During WWII, my family was incarcerated because of their Japanese heritage. President Franklin D. Roosevelt, in an unconstitutional use of power, signed Executive Order 9066 indiscriminately incarcerating Japanese Americans. In many cases, families were separated. Even those who were able to be imprisoned together suffered emotionally, physically, and economically.
Now I see others just like my Bachan and our family, who are being demonized and separated from their families. Recent accounts of children being taken from from parents at the U.S. / Mexico border break my heart and inspire me to speak out through art. Using documentation of the WWII incarceration to compare today and the past, I stand firm with immigrants in Never Again is Now!
Family Incarceration: Never Again is Now was originally produced as a billboard in Nampa, Idaho, not far from the sites where Japanese-Americans were incarcerated during WWII.
Emily Hanako Momohara grew up outside of Seattle, Washington. She earned a Bachelor of Fine Arts in Photography and Bachelor of Arts in Art History from the University of Washington, as well as her Master of Fine Arts in Expanded Media from the University of Kansas. She now serves as associate professor of Art at the Art Academy of Cincinnati, where she heads the photography major.
In 2015, Momohara’s two person exhibition at the Japanese American National Museum in Los Angeles was titled Sugar Islands. She has exhibited nationally including at 21c Museum Hotel, the Changjiang Museum (China) and others. She was awarded many artist residencies including the Center for Photography at Woodstock, Headlands Center for the Arts in California, and the Photographic Center Northwest in Seattle.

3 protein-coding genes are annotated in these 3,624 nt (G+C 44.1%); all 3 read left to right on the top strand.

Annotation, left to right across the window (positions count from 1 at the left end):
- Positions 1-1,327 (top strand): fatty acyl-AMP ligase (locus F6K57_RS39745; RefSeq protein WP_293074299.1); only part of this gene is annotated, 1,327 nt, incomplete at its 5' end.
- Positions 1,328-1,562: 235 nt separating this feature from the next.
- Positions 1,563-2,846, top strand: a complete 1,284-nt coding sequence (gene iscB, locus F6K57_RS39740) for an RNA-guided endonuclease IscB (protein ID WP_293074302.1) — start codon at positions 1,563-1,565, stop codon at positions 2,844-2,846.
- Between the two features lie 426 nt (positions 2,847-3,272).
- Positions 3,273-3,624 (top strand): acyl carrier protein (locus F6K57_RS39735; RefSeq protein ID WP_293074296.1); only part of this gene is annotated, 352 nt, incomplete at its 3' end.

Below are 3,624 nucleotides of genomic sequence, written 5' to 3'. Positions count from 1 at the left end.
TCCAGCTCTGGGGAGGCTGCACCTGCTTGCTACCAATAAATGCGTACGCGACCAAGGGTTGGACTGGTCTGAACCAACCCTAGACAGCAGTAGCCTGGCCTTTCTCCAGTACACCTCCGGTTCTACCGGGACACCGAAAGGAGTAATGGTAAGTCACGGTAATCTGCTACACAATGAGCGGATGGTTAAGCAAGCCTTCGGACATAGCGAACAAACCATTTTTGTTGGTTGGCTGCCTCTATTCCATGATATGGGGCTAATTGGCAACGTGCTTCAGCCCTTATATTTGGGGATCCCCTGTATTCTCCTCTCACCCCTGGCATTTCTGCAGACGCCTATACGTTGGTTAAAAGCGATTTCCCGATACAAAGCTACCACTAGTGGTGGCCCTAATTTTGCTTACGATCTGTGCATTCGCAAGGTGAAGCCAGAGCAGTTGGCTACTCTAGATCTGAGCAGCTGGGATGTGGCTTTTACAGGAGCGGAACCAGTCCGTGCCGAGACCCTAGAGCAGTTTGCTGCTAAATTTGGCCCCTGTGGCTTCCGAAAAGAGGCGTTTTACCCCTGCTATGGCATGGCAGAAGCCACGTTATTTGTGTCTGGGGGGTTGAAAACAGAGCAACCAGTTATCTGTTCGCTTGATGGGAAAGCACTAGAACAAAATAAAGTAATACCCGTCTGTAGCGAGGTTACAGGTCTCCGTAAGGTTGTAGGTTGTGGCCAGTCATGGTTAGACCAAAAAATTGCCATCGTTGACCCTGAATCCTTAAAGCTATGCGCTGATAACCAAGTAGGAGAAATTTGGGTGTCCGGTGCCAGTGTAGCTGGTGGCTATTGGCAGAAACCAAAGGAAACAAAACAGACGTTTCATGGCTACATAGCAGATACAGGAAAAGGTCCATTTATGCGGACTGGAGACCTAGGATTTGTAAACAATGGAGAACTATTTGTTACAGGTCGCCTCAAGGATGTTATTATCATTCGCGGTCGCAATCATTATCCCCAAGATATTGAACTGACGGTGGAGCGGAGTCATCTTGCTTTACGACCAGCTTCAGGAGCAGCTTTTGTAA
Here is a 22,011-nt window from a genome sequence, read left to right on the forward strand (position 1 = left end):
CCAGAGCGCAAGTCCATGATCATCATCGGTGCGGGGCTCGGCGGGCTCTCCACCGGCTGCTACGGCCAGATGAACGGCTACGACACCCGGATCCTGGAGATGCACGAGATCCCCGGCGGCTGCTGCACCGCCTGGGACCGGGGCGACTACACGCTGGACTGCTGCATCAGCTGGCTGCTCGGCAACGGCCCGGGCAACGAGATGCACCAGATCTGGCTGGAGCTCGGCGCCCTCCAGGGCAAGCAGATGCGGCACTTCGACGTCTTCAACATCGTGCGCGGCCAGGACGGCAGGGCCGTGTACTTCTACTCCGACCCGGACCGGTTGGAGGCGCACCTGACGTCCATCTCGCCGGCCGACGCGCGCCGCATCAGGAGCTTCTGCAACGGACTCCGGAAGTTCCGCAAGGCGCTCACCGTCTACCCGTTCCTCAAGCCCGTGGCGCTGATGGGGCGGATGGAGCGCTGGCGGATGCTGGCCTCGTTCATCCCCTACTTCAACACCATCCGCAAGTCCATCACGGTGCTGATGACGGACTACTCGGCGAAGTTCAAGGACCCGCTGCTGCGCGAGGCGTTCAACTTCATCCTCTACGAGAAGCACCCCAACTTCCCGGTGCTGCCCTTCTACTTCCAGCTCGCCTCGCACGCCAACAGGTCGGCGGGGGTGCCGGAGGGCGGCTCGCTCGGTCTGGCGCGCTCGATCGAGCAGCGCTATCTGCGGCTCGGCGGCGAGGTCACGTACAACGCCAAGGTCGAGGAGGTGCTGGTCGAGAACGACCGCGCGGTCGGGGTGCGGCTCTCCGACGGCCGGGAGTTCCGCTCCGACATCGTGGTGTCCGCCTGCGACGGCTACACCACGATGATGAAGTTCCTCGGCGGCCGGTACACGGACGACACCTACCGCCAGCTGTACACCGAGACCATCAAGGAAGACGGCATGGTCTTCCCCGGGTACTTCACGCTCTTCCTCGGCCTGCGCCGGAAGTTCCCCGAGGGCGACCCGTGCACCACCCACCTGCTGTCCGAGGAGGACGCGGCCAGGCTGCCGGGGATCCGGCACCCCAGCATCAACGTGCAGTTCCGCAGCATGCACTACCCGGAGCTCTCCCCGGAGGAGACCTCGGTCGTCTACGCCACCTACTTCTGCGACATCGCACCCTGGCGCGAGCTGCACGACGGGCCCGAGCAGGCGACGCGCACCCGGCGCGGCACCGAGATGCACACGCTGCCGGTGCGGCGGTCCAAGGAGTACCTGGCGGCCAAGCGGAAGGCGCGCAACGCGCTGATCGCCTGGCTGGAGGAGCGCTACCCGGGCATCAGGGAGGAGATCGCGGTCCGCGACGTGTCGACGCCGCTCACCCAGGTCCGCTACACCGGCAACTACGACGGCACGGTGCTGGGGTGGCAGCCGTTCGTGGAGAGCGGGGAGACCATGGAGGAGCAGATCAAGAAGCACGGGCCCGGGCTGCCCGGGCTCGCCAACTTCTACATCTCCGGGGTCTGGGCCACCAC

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Founded in 2016 by artists Hank Willis Thomas and Eric Gottesman, For Freedoms is a platform for creative civic engagement, discourse, and direct action. Inspired by American artist Norman Rockwell’s paintings of Franklin D. Roosevelt’s Four Freedoms (1941)—freedom of speech, freedom of worship, freedom from want, and freedom from fear—For Freedoms’ exhibitions, installations, and public programs use art to deepen public discussions on civic issues and core values, and to advocate for equality, dialogue, and civic participation. As a nexus between art, politics, commerce, and education, For Freedoms aims to inject anti-partisan, critical thinking that fine art requires into the political landscape through programming, exhibitions, and public artworks. In 2018, For Freedoms launched the 50 State Initiative: the largest creative collaboration in U.S. history.
Family Incarceration: Never Again is Now
Featuring: Emily Hanako MomoharaView Location Details Number 1 on the official photoville map Click to download this year's map Brooklyn Bridge Park – Emily Warren Roebling Plaza
1 Water St
Brooklyn, NY 11201
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